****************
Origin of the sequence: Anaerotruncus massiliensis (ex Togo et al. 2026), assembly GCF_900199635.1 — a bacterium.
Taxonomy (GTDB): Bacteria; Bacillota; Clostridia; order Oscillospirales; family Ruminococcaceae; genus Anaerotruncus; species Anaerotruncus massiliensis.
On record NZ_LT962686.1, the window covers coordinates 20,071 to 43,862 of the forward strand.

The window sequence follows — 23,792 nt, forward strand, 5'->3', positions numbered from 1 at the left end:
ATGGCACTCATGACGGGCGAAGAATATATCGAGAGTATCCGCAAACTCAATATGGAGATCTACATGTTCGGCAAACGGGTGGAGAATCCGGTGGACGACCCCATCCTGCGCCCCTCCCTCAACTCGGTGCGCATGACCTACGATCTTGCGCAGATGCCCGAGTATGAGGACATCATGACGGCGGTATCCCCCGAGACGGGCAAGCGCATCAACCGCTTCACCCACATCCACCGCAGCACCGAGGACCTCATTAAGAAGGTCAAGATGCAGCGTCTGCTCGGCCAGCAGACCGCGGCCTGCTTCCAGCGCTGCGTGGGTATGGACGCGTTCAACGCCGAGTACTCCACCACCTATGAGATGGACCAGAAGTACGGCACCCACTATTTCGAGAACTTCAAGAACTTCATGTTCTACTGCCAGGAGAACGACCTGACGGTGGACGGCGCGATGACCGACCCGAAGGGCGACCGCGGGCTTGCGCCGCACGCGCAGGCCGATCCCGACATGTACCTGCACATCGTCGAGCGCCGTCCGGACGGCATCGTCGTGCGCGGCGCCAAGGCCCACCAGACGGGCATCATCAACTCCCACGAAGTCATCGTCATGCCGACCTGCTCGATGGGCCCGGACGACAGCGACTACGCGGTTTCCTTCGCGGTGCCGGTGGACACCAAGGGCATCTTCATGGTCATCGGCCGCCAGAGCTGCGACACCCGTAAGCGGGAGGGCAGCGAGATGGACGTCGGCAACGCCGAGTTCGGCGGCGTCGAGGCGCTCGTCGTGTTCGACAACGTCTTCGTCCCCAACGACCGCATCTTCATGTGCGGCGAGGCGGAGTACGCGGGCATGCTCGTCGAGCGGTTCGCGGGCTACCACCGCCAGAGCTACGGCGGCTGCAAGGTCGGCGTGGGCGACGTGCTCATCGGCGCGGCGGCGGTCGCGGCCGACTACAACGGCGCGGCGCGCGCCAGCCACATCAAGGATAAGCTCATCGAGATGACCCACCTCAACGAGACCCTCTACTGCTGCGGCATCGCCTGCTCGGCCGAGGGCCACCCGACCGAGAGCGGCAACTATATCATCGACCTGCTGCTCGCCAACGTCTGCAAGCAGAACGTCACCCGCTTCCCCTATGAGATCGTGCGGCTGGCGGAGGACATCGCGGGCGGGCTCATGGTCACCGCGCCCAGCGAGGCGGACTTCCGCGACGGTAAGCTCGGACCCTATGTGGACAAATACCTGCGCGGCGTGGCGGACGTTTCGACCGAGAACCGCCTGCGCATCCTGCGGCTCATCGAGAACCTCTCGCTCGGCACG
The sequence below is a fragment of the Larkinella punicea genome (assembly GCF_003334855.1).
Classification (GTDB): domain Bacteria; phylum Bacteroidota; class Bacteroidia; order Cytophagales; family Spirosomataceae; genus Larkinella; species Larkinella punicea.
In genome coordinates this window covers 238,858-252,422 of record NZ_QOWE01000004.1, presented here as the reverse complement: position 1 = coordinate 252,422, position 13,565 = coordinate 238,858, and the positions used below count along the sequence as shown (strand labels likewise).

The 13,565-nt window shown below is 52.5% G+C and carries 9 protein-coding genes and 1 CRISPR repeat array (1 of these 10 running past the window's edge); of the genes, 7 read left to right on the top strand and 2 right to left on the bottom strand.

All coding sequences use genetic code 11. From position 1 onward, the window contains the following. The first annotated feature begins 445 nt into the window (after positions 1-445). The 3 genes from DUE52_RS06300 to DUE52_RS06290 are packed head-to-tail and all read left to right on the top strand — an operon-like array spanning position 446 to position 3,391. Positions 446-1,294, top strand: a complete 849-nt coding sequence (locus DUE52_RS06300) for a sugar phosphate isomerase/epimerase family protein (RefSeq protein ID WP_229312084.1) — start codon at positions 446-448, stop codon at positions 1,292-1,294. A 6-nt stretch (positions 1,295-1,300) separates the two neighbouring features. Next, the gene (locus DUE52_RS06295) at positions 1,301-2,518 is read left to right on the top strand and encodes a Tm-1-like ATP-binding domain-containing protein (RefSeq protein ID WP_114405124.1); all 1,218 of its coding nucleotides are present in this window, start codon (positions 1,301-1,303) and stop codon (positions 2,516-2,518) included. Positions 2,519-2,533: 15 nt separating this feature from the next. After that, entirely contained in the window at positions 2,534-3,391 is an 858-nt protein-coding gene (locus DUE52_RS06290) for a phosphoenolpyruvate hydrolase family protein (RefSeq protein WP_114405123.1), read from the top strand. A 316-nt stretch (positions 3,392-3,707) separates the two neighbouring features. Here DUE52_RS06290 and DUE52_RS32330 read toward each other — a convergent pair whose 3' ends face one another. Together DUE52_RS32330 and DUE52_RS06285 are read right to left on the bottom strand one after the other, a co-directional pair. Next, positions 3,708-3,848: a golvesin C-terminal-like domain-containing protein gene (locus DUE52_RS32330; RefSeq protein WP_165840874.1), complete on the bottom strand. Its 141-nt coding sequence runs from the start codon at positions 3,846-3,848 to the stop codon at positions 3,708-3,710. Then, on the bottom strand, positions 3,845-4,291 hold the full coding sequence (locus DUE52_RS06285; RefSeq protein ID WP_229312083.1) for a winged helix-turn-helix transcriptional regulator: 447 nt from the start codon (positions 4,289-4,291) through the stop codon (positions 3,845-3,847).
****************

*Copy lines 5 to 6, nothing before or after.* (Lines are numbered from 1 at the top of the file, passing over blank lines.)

ATGGCACTCATGACGGGCGAAGAATATATCGAGAGTATCCGCAAACTCAATATGGAGATCTACATGTTCGGCAAACGGGTGGAGAATCCGGTGGACGACCCCATCCTGCGCCCCTCCCTCAACTCGGTGCGCATGACCTACGATCTTGCGCAGATGCCCGAGTATGAGGACATCATGACGGCGGTATCCCCCGAGACGGGCAAGCGCATCAACCGCTTCACCCACATCCACCGCAGCACCGAGGACCTCATTAAGAAGGTCAAGATGCAGCGTCTGCTCGGCCAGCAGACCGCGGCCTGCTTCCAGCGCTGCGTGGGTATGGACGCGTTCAACGCCGAGTACTCCACCACCTATGAGATGGACCAGAAGTACGGCACCCACTATTTCGAGAACTTCAAGAACTTCATGTTCTACTGCCAGGAGAACGACCTGACGGTGGACGGCGCGATGACCGACCCGAAGGGCGACCGCGGGCTTGCGCCGCACGCGCAGGCCGATCCCGACATGTACCTGCACATCGTCGAGCGCCGTCCGGACGGCATCGTCGTGCGCGGCGCCAAGGCCCACCAGACGGGCATCATCAACTCCCACGAAGTCATCGTCATGCCGACCTGCTCGATGGGCCCGGACGACAGCGACTACGCGGTTTCCTTCGCGGTGCCGGTGGACACCAAGGGCATCTTCATGGTCATCGGCCGCCAGAGCTGCGACACCCGTAAGCGGGAGGGCAGCGAGATGGACGTCGGCAACGCCGAGTTCGGCGGCGTCGAGGCGCTCGTCGTGTTCGACAACGTCTTCGTCCCCAACGACCGCATCTTCATGTGCGGCGAGGCGGAGTACGCGGGCATGCTCGTCGAGCGGTTCGCGGGCTACCACCGCCAGAGCTACGGCGGCTGCAAGGTCGGCGTGGGCGACGTGCTCATCGGCGCGGCGGCGGTCGCGGCCGACTACAACGGCGCGGCGCGCGCCAGCCACATCAAGGATAAGCTCATCGAGATGACCCACCTCAACGAGACCCTCTACTGCTGCGGCATCGCCTGCTCGGCCGAGGGCCACCCGACCGAGAGCGGCAACTATATCATCGACCTGCTGCTCGCCAACGTCTGCAAGCAGAACGTCACCCGCTTCCCCTATGAGATCGTGCGGCTGGCGGAGGACATCGCGGGCGGGCTCATGGTCACCGCGCCCAGCGAGGCGGACTTCCGCGACGGTAAGCTCGGACCCTATGTGGACAAATACCTGCGCGGCGTGGCGGACGTTTCGACCGAGAACCGCCTGCGCATCCTGCGGCTCATCGAGAACCTCTCGCTCGGCACG
The sequence below is a fragment of the Larkinella punicea genome (assembly GCF_003334855.1).